The reflection condition requires hard and unprejudiced reflection. But is it easy to determine a priori whether reflection is unprejudiced? It isn't if this requires us to rule out the possibility of an insidious prejudice, moral blindspots, or a penchant for seeing ourselves in the most flattering light, etc. It is the nature of these defects that they are hard to detect via reflection alone.

The consistency requirement also seems difficult to meet a priori. One can introspect to make sure the negation of the proposition in question is not believed, but I suspect that meeting the consistency requirement needs more than this. Presumably it also requires that we make sure than none of our other normative beliefs, singly or as a set, entail the negation of the proposition in question. But this requires a grasp of our entire moral framework, and the ability to determine the entailments of our framework. If this is possible, it's probably hard work.

Of course, if the good type of consensus requires us to know that our fellows are epistemic peers, and that they have themselves met the previous three conditions, then the difficulties mentioned above are multiplied.

Presumably, these difficulties will require any intuitionism committed to these criteria to be fallibilist. But if that's right, then intuitionists can be modest.


first, I don't think the view I'm putting on the table requires a commitment to normative facts. If there are no normative facts, then those social methods of belief-formation that end up believing in such will not be reliable and as a result the beliefs adquired through them not justified. In that case are reliably achieved consensus would be abolishing normative beliefs. Maybe this is where we all will end.

I agree with the second point, but not everyone does. The third one is interesting and something I've started to think about. I think people who disagree can be justified in their normative beliefs if these too are part of the right kind of consensus formation process. What I have in mind is that if the disagreeing person is committed to the rules of that system - open for giving and taking reasons - then her beliefs can be justified even if they are not part of the consensus view. They can still be produced by the right kind of a process that just hasn't ran its course yet.


that's a good point. I overstated my claim. Traditional internalist views have been assumed to enable higher-order knowledge a priori but you may be right that this is by no means easy - just in principle perhaps possible.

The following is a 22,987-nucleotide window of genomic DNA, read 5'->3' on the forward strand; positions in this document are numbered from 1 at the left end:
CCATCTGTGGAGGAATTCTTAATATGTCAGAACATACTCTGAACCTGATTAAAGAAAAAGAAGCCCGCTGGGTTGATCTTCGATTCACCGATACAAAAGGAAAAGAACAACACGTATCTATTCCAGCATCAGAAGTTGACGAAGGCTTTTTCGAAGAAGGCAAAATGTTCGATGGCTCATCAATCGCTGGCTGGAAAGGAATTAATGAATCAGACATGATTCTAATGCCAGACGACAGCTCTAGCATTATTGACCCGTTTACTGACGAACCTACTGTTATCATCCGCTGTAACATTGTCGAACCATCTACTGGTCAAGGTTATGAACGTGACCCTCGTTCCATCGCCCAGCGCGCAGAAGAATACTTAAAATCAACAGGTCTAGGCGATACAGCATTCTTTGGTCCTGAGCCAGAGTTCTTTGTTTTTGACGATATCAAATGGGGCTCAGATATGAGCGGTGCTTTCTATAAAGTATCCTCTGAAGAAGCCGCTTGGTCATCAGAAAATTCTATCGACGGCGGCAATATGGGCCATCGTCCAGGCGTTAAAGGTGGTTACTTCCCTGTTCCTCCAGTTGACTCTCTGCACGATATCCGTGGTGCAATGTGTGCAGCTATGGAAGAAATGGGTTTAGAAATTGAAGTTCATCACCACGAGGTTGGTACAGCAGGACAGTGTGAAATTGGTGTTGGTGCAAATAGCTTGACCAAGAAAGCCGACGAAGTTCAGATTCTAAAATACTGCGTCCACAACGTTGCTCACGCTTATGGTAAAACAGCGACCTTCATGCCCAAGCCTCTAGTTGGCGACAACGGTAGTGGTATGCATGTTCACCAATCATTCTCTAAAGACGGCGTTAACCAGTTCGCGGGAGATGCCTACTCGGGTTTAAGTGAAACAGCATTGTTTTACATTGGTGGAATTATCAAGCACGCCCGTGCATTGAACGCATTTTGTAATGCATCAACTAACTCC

I think we should keep two things separate though. First, there is the question of how difficult it is to meet the four conditions, and second there is the question of how difficult it is to know that the conditions have been met when they have been met. Some of your points seem to address the first question - meeting the conditions is very hard. Maybe it follows from this that it is also hard to know when they have been met and when one has fallen short of them. But, this would need a further argument (your last two arguments seem to address this more). It may however be that your arguments show that it is easy to know that we fall short of these demanding conditions.

Of course, if meeting these conditions really is as hard as you make it out to be, then these seems to be a problem for intuitionism. It was supposed to give an account of how we can be justified in our normative beliefs and now it turns out that the requirements are almost impossible to meet.

I have two questions:

(1) Isolating the matter of consensus, I'm wondering if your desert island criticism would apply to cases of scientific knowledge, where many think that consensus is an important criterion for justification. Surely a scientific theory developed in complete isolation would gain by having more epistemic peers (in the relevant senses corresponding to the first three criteria) added with the same view, and would lose justification as peers are added with opposing views. To me this doesn't seem like a bad bullet to bite, so why should it be in the moral case?

(2) I was also wondering why (or whether) you think it's relevant that the new people added to the island weren't "justified" in their pre-island belief that p. You seem to find the alleged reductio implausible at least partly because the consensus-building newcomers were previously unjustified. But it seems to me that everyone is unjustified until they satisfy all criteria for justification, whatever they are. So, again, what's different about this case?

Hope at least one of these comments is clear and interesting enough to elicit a response.


Here's a third comment:

(3) In the post and comments some worry is expressed about the value of consensus in justification, in light of the possibility that consensus might come by way of brainwashing or other coercion. But I take it that the first three "Crispwick" criteria (clarity, reflection, and consistency) will largely preclude the unsavory effects of such uncongenial epistemic environments, to borrow Plantinga's phrase. In other words, a brainwashed person is not thinking clearly, etc.